What do you feel is the biggest challenge of today’s music industry?

There are a ton of challenges. The streaming era is changing everything. Everyone is panicking. Major labels are finding and fighting for a new path. The new up-and-comers don’t want to go to major labels because you can’t release a song if Taylor Swift’s album is dropping that week. I have seen so many friends’ work get shelved. They’re not able to release the songs they want and they’re really proud of the work they do. Especially being a writer, I have seen many people not able to release their favorite tracks for years. It’s scary. I chose to be on my own label and I’ve been performing at every single gay club building my fan base. I think it’s challenging for a lot of artists [to stand out]. You have to have an identity. 

I see so many unique and amazing people slowly become the “LA pop girl group” that everyone becomes. I’m really scared of that. I feel like that’s challenging as an artist. It’s probably a challenge that women, in general, don’t get Grammy’s. I think only 10% of last year’s nominees were women. I’ve also had a lot of unique struggles because I am transgender. I’ve had a lot of meetings with labels where the only thing they’re able to talk about is me being transgender, not even the music.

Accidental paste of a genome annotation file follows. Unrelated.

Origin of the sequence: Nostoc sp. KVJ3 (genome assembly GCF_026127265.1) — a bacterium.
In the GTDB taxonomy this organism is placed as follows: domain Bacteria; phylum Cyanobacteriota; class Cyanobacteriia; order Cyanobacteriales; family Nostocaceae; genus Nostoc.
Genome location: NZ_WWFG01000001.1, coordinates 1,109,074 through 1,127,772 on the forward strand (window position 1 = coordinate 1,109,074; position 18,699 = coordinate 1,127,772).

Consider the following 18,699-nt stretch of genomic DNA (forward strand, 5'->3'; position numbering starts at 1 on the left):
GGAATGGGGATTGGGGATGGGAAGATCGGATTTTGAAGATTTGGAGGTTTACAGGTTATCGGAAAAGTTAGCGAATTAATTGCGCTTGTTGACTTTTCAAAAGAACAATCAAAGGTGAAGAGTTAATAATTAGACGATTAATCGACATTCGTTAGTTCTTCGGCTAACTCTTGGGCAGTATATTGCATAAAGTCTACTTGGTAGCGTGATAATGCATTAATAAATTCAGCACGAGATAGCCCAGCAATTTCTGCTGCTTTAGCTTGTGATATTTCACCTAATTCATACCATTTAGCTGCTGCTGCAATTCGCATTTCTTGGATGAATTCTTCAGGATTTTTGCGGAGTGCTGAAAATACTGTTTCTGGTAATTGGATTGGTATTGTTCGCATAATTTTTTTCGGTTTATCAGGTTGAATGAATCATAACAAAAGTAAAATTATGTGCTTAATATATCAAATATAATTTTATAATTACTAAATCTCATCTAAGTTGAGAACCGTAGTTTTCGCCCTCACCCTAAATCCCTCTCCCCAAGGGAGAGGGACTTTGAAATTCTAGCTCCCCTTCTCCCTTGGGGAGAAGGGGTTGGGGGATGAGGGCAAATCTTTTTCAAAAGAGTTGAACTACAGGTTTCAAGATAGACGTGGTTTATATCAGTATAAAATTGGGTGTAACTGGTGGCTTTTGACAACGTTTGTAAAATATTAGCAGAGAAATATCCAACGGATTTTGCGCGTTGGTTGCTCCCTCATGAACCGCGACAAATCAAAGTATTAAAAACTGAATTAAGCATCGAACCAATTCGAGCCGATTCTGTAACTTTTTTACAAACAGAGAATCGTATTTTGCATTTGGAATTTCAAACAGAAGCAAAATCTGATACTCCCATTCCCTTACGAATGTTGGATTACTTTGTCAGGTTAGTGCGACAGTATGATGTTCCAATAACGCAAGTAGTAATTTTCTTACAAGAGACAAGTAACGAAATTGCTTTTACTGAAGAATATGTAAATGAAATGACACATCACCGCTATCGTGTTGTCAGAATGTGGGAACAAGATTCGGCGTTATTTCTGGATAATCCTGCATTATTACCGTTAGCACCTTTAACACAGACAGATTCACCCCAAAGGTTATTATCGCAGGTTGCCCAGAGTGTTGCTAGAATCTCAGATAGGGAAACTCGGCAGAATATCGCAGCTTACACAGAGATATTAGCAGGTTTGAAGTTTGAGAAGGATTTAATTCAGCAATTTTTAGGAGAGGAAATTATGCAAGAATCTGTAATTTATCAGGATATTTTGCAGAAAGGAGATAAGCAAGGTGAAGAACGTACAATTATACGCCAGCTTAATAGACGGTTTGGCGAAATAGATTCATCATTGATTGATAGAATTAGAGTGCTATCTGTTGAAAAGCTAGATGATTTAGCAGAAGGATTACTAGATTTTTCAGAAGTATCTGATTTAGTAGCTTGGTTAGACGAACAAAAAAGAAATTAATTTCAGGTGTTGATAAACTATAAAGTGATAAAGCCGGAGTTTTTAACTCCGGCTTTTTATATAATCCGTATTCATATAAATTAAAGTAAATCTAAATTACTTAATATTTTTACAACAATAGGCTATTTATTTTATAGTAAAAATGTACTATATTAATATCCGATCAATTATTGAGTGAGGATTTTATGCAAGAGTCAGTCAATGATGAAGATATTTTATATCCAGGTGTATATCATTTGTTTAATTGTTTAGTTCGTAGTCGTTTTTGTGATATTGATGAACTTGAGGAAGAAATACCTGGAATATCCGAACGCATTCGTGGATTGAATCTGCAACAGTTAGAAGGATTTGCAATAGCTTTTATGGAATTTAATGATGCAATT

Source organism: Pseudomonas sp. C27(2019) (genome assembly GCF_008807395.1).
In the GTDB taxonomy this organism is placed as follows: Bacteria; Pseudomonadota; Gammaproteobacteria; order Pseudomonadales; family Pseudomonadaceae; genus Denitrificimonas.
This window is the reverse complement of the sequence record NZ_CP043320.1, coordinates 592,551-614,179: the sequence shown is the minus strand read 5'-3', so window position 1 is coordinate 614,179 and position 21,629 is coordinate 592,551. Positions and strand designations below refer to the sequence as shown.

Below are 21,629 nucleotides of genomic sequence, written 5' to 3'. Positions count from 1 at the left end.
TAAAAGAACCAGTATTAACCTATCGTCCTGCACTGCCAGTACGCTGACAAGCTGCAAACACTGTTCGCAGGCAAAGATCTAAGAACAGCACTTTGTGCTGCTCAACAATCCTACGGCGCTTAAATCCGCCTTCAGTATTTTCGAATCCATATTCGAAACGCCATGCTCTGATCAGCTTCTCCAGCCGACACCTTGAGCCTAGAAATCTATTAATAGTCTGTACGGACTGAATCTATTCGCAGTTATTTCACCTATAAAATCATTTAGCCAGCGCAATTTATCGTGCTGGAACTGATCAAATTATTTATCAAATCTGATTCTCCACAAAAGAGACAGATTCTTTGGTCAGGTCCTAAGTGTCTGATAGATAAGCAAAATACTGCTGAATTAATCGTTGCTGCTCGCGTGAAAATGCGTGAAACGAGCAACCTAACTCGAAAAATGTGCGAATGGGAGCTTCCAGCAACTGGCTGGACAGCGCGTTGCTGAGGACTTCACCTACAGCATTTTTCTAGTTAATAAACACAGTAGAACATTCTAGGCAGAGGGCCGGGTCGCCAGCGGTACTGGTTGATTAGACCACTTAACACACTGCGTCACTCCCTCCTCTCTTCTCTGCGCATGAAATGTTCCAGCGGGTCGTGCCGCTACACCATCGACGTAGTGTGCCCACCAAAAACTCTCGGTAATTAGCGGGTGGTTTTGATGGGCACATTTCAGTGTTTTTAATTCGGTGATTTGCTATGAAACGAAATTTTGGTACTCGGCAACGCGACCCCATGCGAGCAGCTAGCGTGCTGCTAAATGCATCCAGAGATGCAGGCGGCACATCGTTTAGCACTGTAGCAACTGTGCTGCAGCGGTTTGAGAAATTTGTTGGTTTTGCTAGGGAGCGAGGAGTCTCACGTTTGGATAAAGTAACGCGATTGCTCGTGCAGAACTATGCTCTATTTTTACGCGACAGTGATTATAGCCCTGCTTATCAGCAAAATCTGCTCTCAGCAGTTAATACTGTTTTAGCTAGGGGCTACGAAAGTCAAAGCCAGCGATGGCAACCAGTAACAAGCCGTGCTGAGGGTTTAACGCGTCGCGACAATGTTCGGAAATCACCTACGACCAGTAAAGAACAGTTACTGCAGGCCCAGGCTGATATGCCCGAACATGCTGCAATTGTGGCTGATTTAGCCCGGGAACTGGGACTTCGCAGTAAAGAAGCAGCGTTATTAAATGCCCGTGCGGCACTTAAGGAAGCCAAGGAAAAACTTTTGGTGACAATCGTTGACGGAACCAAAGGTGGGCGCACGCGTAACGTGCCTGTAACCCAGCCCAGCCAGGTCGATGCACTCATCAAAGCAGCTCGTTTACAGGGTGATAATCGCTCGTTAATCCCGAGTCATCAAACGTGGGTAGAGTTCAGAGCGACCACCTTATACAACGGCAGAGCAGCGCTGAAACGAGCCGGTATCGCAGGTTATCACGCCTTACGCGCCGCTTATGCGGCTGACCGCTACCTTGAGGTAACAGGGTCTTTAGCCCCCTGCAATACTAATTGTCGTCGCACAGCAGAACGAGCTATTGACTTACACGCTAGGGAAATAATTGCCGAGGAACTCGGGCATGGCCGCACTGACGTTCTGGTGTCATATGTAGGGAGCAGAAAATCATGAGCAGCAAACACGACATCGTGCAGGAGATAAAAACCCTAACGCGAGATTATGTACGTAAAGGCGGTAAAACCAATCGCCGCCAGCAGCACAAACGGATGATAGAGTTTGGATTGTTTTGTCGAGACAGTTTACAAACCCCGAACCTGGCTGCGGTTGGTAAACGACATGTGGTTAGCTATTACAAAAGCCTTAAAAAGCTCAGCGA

The music should be first.

A room full of people discussing, how do we market it? How do we keep it a secret? Debating if it’s possible to be transgender and lucrative, which was really annoying.

 

Has that happened lately, or just in the beginning?

It was maybe two years ago when I was shopping for deals. Really religious people at major labels in LA have said, ‘you’re going to hell if you work with Kim Petras’. It’s not like bullshit labels. That’s been a big struggle. Other than that, it’s a really exciting time.

 

What do you find most exciting?

I think this is the first time doing this independently would even be possible. Being a transgender artist wouldn’t have been possible 10 years ago. Now is the time. [The climate] is opening up and more and more artists are doing their own thing. They don’t fit into any kind of norm. Those are the people that are winning big–Lizzo, Megan the Stallion, Cardi. All of these people are themselves. They’re doing their own thing and don’t fit into categories. Right now is the moment for that.

Kim wears dress and shoes Marc Jacobs, bracelet Cartier
Kim wears dress and shoes Marc Jacobs, bracelet Cartier
Kim wears dress and shoes Marc Jacobs, bracelet Cartier
Credits:

Makeup: Holly Silius (Frank Reps)

Hair:  Teddy Charles (The Wall Group)

Producer Eric Jacobson Digital technicians William Joos, Travis Drennen

Light Design Jordan Strong Choreographer Luisa Opalesky

Photo assistants Brian Overend, Cory Osborne, Lance Charles

Hair assistant Virginie Pineda Retouching Two Three Two